Based on the life of Paul Gauguin, "The Moon and Sixpence" is W. Somerset Maugham's ode to the powerful forces behind creative genius.
Charles Strickland is a staid banker, a man of wealth and privilege. He is also a man possessed of an unquenchable desire to create art. As Strickland pursues his artistic vision, he leaves London for Paris and Tahiti, and in his quest makes sacrifices that leave the lives of those closest to him in tatters. Through Maugham's sympathetic eye Strickland's tortured and cruel soul becomes a symbol of the blessing and the curse of transcendent artistic genius, and the cost in human lives it sometimes demands.
About the Author
William Somerset Maugham was an English author, playwright, and doctor best known for the semi-autobiographical novel Of Human Bondage. Orphaned at a young age, Maugham was raised, unhappily, by his uncle, who urged him into a medical career despite his talent and interest in writing. Maugham gave up his career in medicine after his first novel, Liza of Lambeth, sold out its initial printing in several weeks, and next ventured into playwriting with Lady Frederick, which was such a success that by the following year Maugham had four plays running simultaneously. Maugham worked for the British Secret Service during the First World War, travelling all over the world before making his home in the south of France after Second World War and using his experiences as inspiration for new stories. Before his death in 1965, Maugham published many more successful novels including The Letter and The Razor's Edge, both of which were adapted into feature films. Maugham has been remembered as one of the most influential and successful writers of his era, and is believed to have been the highest paid author of the 1930s.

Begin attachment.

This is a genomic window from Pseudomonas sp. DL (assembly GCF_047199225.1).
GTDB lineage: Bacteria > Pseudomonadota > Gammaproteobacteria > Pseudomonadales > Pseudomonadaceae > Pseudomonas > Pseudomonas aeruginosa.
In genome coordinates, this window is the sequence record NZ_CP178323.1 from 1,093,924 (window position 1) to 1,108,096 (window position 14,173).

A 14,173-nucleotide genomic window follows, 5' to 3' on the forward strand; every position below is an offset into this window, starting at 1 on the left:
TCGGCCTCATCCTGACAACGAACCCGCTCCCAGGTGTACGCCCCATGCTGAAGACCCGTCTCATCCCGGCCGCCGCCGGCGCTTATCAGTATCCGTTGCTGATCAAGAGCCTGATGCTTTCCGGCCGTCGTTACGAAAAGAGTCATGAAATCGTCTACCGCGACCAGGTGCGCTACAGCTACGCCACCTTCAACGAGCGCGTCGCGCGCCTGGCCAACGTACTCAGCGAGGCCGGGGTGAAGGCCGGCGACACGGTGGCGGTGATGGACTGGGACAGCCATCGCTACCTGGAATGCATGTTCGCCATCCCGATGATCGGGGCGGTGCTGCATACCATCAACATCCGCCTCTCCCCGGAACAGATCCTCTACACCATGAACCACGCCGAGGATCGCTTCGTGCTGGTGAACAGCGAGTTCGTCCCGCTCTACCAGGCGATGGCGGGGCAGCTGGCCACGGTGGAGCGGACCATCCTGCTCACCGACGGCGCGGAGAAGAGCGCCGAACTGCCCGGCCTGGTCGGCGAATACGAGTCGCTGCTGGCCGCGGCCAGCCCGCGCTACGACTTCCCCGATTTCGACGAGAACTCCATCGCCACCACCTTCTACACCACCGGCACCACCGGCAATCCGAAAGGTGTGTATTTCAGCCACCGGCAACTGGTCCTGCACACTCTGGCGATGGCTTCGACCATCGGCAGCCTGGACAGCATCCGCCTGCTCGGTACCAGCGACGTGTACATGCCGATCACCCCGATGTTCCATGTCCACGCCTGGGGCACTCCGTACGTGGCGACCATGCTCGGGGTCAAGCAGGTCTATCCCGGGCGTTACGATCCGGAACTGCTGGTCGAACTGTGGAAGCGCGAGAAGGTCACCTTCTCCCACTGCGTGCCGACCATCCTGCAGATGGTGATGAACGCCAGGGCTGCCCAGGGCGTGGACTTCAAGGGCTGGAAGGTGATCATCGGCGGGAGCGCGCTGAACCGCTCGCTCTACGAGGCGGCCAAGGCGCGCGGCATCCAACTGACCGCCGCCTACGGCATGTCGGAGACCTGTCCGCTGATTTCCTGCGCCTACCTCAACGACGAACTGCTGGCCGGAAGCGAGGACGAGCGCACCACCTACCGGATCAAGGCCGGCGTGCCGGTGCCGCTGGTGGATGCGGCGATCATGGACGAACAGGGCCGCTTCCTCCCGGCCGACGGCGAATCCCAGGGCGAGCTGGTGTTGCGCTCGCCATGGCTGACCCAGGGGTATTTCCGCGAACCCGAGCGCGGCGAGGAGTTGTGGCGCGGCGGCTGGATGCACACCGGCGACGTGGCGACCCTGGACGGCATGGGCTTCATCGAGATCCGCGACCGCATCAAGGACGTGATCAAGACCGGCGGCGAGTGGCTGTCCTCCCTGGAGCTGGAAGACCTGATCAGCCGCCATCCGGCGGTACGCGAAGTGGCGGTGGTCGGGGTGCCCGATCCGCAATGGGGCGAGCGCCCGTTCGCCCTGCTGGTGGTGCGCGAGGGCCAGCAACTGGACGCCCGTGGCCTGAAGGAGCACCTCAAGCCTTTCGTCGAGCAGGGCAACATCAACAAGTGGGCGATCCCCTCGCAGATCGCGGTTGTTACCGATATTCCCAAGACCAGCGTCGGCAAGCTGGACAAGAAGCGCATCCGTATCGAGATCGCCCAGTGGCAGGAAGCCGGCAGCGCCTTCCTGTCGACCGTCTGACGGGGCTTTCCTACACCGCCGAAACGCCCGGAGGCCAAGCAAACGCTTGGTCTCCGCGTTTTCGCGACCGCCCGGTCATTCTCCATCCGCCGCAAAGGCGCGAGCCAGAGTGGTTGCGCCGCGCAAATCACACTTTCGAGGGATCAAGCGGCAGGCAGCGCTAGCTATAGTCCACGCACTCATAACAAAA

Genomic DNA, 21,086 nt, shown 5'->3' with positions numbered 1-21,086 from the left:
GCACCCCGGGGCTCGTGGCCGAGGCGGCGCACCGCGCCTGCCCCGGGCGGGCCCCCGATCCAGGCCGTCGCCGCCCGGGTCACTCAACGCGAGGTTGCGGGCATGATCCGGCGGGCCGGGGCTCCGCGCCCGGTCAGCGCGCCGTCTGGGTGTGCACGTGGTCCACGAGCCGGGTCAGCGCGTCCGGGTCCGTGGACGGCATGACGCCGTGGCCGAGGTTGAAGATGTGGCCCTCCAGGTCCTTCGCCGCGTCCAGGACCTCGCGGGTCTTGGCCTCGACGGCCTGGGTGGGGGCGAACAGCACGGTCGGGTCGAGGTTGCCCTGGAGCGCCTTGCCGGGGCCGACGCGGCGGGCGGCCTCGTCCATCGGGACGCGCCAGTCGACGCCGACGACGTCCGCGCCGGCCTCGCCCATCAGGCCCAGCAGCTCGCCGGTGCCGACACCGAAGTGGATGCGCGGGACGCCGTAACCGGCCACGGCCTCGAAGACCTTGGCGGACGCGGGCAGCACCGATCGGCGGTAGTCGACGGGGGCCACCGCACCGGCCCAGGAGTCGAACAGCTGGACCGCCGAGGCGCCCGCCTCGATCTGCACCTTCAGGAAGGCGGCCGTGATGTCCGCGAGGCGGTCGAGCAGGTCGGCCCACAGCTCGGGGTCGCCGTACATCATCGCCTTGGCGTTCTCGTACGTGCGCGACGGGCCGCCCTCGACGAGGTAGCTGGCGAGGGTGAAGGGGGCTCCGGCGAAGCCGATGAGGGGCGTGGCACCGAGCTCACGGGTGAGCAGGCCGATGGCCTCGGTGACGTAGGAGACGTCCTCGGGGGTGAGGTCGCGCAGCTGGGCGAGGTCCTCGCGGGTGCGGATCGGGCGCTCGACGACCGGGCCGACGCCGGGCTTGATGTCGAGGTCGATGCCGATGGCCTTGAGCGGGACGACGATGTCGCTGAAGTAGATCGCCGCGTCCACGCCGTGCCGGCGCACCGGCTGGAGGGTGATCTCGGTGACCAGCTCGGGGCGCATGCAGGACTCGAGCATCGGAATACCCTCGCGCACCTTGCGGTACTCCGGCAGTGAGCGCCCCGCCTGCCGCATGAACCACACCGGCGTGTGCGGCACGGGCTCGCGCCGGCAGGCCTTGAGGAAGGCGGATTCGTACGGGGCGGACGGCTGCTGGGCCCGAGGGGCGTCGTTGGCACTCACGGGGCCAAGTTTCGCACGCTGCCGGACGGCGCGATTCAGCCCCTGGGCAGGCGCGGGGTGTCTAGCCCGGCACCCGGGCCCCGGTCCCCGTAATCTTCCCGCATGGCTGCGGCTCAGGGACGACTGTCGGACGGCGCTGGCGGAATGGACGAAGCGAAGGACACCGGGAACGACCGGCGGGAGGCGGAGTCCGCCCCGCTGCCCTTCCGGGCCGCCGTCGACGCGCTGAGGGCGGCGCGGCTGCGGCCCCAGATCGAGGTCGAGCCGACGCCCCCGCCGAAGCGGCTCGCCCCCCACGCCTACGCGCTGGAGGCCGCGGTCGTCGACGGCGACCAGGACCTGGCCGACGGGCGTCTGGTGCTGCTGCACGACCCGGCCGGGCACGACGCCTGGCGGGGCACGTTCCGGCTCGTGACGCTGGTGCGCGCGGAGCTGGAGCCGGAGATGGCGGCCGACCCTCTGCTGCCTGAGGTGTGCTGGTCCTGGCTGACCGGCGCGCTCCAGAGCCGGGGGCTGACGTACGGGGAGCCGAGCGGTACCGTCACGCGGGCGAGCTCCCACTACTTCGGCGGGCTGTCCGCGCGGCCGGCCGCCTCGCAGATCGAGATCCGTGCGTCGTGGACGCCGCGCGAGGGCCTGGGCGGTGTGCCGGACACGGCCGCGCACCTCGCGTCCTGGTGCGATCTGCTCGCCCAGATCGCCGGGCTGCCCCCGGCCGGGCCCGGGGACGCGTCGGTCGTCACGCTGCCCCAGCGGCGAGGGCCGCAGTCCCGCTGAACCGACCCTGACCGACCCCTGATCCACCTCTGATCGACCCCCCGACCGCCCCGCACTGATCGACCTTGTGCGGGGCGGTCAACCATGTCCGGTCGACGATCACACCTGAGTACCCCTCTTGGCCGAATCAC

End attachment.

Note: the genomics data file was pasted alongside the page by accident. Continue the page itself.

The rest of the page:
"[A] witty, compelling roman à clef...that mock[s] the way the world makes saints of the sinners who are often its best artists." -The Boston Globe
"It is very difficult for a writer of my generation, if he is honest, to pretend indifference to the work of Somerset Maugham.... He was always so entirely there." -Gore Vidal